I should start my remarks with the traditional “thank yous,” and first on that list has to be Theresa and her team — Theresa is an outstanding voice and mind on community development — and I’m so proud to have all of them here at the Philadelphia Fed.

I’d also like to thank our partners Susan Wachter and The Institute for Urban Research at the University of Pennsylvania.

Thanks are also due to the Community Development teams at all the Federal Reserve Banks that helped organize this event — Philadelphia, of course, and Atlanta, Boston, Cleveland, Minneapolis, New York, Richmond, and St. Louis. Thanks for all your hard work.

And finally, thank you to everyone for coming. The Reinventing Our Communities conference is our signature Community Development event, and many of you have been attending for years. This, however, is my first one. I’ve listened to some exceptional presenters and attendees and heard some great questions and even better answers.

Transforming Our Economies

I just want to take a few final minutes to talk about the past three days and share some thinking about the Philadelphia Fed’s plans in this arena.

Community development work is important for a number of reasons, not the least of which being that what the Fed does and how we do it is a mystery to a lot of people. Despite what many people think, the Fed actually has a fairly limited set of tools, and the only policy we set is monetary policy. We don’t deal with taxes or spending or debts or deficits — except to the extent that they affect the overall economy.

But we do help banks meet their Community Reinvestment Act requirements, and we have a singular role in brokering relationships between funders and organizations that can use the financial help. This sounds like an odd role for policy geeks, but it actually makes perfect sense. The goal of the Fed is to create the conditions in which economic growth can thrive. One way to encourage that growth is by ensuring every part of the country — every community, every individual — has a chance to become economically self-sustaining.

Some people might question why this should matter, especially if they’re not directly affected by poverty. Or they may think the time and money these organizations are expending could be better used somewhere else. So, why should they care? Why should the Fed care?

Aside from my personal view that we have a moral imperative to ensure that everyone has a fair chance at success, there’s a practical argument as well. Regions are best off when all their constituent areas do well. Our own economic fates are informed by our neighbors’. And the investments we make now to alleviate poverty — be they pre-K education or adult skills training — will come back to us all. That’s why we call it an investment. We’re helping to create the next workforce, the next engine of the American economy, the next wave of educators and engineers. Not to mention the people who’ll be contributing to the economy — and our Social Security — when we’ve all retired. Making sure everyone has a level playing field just makes good economic sense.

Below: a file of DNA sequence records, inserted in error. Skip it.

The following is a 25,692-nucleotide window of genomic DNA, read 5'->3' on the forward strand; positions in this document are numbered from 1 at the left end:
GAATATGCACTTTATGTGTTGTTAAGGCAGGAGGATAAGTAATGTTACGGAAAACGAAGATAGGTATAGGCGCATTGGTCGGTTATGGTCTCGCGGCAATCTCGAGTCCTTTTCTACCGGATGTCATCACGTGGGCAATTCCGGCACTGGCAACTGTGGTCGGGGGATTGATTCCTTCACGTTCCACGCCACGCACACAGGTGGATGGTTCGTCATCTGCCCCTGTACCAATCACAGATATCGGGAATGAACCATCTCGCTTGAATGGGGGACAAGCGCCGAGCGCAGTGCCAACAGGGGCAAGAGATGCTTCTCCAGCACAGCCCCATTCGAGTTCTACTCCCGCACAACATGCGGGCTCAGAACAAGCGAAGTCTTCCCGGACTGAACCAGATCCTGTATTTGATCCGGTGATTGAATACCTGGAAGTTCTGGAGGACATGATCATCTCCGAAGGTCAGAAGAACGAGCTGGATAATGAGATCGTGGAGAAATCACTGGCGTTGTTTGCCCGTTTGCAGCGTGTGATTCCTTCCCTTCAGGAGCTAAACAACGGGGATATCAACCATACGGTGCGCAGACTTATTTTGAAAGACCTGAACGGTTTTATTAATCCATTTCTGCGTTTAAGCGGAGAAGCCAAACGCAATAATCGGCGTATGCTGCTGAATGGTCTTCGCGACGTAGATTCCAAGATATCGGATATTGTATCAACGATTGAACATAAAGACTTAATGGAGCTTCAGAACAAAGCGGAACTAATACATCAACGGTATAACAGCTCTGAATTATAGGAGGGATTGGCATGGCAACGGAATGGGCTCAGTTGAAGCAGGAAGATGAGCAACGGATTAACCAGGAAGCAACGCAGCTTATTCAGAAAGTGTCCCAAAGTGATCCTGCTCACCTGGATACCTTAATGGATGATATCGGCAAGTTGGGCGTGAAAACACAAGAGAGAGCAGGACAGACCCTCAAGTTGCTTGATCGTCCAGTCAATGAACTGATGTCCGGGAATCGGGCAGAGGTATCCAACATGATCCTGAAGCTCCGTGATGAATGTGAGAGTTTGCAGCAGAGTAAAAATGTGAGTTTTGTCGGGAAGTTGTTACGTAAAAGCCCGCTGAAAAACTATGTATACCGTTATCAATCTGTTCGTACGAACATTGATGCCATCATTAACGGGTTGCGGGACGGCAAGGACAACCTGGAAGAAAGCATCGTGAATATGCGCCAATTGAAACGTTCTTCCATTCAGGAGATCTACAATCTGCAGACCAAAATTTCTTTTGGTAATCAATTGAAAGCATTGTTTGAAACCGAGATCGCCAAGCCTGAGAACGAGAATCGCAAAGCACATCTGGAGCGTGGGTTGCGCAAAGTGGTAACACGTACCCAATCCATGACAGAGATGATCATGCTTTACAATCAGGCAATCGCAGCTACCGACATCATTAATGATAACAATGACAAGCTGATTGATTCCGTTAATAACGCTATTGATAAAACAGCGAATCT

Agenda on Poverty and Prosperity

That’s why I’m delighted to announce that the Philadelphia Fed will be leading an effort to bring national attention to poverty and the ways in which it influences economic growth and prosperity.

We’re calling it the Agenda on Poverty and Prosperity, an intensive research initiative to better understand how poverty affects the economy, to inform policymakers, and to use our findings to promote economic mobility. We will sponsor work on inclusive growth, tapping the nation’s best economic minds and research and pairing them with lessons gleaned from practitioners’ on-the-ground experience.

We’ll conduct and share research, host an online information and data tool for the public, and inform Federal Reserve System leadership about our findings.

Additionally, we’ll be encouraging investment in strategies that promote development and inclusion. Over the next three years, we will host a series of Economic Research in Action Labs. Top economic researchers will present their findings to leaders from the public, private, nonprofit, and philanthropic sectors in our District to help inform policy solutions.

Finally, we will continue to reach out to private sector partners for their thoughts, and, of course, their resources, connecting them to practitioners who can put them to use.

I want Philadelphia to be a leader in this work because I see it as a fundamental part of the long-term economic health of the region and the country.


Economies evolve, and approaches to growth and stability have to change with them. We can’t wish for the resurgence of an economy long past; we have to adapt to new realities and use the lessons we’ve learned over time to usher in that new era — ideally one in which everybody can benefit. Each of you here today has played a part in gathering the information, relating the lessons, and making the strides that have gotten us this far. I’m grateful for your work and hope that we’ll see some of you in this room presenting your research at one of our labs.

For now, I thank everyone again — for attending, for providing thoughtful and enlightening conversation, and, of course, for putting it all together.

Thank you.

Note: The views expressed are my own and not necessarily those of the Federal Reserve System or the FOMC.

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